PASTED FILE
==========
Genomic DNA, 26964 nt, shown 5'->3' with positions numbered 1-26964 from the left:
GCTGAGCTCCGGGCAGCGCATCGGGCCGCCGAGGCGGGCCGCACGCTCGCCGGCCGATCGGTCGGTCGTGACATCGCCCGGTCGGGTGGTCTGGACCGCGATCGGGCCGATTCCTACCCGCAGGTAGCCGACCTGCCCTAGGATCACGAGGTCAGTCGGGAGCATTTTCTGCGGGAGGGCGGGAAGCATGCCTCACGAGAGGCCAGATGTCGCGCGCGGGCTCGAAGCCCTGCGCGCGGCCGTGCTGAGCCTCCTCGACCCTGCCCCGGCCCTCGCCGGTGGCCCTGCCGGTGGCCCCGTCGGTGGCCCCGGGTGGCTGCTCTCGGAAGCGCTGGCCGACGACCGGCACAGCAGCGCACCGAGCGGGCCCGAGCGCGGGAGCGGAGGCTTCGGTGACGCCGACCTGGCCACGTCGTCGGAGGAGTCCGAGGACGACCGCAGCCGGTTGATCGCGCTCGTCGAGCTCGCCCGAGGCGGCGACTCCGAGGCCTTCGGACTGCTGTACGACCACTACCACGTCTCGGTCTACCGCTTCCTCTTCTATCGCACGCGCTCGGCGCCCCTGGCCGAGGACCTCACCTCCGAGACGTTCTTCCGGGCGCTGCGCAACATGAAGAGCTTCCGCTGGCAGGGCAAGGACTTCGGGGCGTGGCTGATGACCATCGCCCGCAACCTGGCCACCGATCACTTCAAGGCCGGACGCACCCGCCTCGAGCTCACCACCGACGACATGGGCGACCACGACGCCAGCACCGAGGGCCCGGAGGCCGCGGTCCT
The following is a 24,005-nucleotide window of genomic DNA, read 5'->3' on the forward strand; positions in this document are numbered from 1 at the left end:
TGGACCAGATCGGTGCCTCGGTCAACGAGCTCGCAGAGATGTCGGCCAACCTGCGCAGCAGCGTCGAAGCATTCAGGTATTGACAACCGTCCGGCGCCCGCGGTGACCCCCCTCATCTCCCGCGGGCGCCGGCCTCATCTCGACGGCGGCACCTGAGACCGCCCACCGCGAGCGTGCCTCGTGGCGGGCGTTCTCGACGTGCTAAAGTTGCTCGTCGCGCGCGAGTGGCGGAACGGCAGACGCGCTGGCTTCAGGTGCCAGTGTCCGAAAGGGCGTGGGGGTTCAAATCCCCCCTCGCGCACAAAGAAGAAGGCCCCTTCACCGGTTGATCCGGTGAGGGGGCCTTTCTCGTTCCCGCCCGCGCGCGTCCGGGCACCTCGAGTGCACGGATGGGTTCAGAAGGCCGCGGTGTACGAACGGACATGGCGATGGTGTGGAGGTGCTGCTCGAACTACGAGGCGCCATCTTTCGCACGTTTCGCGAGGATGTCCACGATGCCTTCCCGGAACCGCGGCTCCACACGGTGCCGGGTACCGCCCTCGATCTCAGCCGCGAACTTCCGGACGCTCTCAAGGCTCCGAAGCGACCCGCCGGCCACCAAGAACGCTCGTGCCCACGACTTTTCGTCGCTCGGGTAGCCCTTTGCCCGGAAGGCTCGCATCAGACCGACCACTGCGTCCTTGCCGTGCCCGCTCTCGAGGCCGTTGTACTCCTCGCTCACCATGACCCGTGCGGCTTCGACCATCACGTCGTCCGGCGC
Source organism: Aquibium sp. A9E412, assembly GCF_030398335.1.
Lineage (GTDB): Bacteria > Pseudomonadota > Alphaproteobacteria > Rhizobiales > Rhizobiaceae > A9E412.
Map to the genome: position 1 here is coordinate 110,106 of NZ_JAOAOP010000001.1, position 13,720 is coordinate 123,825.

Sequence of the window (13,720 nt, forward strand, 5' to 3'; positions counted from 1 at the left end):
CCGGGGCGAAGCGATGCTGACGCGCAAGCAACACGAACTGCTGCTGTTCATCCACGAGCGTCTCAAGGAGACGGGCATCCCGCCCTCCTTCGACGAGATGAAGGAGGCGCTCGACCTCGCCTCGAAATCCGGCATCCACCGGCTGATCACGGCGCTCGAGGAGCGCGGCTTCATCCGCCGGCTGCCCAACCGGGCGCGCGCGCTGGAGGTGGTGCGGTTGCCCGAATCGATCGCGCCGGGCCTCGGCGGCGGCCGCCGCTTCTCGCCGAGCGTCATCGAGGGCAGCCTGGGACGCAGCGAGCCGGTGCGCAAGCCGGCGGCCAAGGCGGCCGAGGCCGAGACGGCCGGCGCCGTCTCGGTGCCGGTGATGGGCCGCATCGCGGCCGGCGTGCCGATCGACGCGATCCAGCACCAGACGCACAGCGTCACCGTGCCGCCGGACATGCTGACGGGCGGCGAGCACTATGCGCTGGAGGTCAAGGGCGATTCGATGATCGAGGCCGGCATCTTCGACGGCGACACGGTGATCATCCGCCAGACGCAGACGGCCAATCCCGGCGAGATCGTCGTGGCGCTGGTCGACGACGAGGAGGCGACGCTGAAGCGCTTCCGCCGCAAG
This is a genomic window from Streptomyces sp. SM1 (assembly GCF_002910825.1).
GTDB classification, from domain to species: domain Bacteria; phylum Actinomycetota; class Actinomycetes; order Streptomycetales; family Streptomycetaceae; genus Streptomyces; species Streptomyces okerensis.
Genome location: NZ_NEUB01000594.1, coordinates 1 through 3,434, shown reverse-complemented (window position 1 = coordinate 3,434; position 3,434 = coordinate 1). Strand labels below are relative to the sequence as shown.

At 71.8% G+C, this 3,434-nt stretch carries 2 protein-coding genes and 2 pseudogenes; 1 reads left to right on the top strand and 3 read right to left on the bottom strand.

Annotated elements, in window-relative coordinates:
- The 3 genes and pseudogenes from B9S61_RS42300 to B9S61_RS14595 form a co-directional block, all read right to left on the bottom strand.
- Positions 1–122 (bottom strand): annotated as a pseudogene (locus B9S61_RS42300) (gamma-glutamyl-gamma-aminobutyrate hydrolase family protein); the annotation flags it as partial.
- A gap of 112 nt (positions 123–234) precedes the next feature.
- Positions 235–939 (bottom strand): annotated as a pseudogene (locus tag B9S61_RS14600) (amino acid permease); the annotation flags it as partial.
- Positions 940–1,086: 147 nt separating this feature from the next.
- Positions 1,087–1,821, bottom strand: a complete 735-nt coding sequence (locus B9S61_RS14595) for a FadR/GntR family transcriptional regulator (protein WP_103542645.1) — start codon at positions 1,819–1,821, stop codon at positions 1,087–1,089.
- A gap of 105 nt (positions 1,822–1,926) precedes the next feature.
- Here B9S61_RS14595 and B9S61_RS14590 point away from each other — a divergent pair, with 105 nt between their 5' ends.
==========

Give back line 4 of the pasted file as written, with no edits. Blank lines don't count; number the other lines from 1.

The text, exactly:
TGGACCAGATCGGTGCCTCGGTCAACGAGCTCGCAGAGATGTCGGCCAACCTGCGCAGCAGCGTCGAAGCATTCAGGTATTGACAACCGTCCGGCGCCCGCGGTGACCCCCCTCATCTCCCGCGGGCGCCGGCCTCATCTCGACGGCGGCACCTGAGACCGCCCACCGCGAGCGTGCCTCGTGGCGGGCGTTCTCGACGTGCTAAAGTTGCTCGTCGCGCGCGAGTGGCGGAACGGCAGACGCGCTGGCTTCAGGTGCCAGTGTCCGAAAGGGCGTGGGGGTTCAAATCCCCCCTCGCGCACAAAGAAGAAGGCCCCTTCACCGGTTGATCCGGTGAGGGGGCCTTTCTCGTTCCCGCCCGCGCGCGTCCGGGCACCTCGAGTGCACGGATGGGTTCAGAAGGCCGCGGTGTACGAACGGACATGGCGATGGTGTGGAGGTGCTGCTCGAACTACGAGGCGCCATCTTTCGCACGTTTCGCGAGGATGTCCACGATGCCTTCCCGGAACCGCGGCTCCACACGGTGCCGGGTACCGCCCTCGATCTCAGCCGCGAACTTCCGGACGCTCTCAAGGCTCCGAAGCGACCCGCCGGCCACCAAGAACGCTCGTGCCCACGACTTTTCGTCGCTCGGGTAGCCCTTTGCCCGGAAGGCTCGCATCAGACCGACCACTGCGTCCTTGCCGTGCCCGCTCTCGAGGCCGTTGTACTCCTCGCTCACCATGACCCGTGCGGCTTCGACCATCACGTCGTCCGGCGC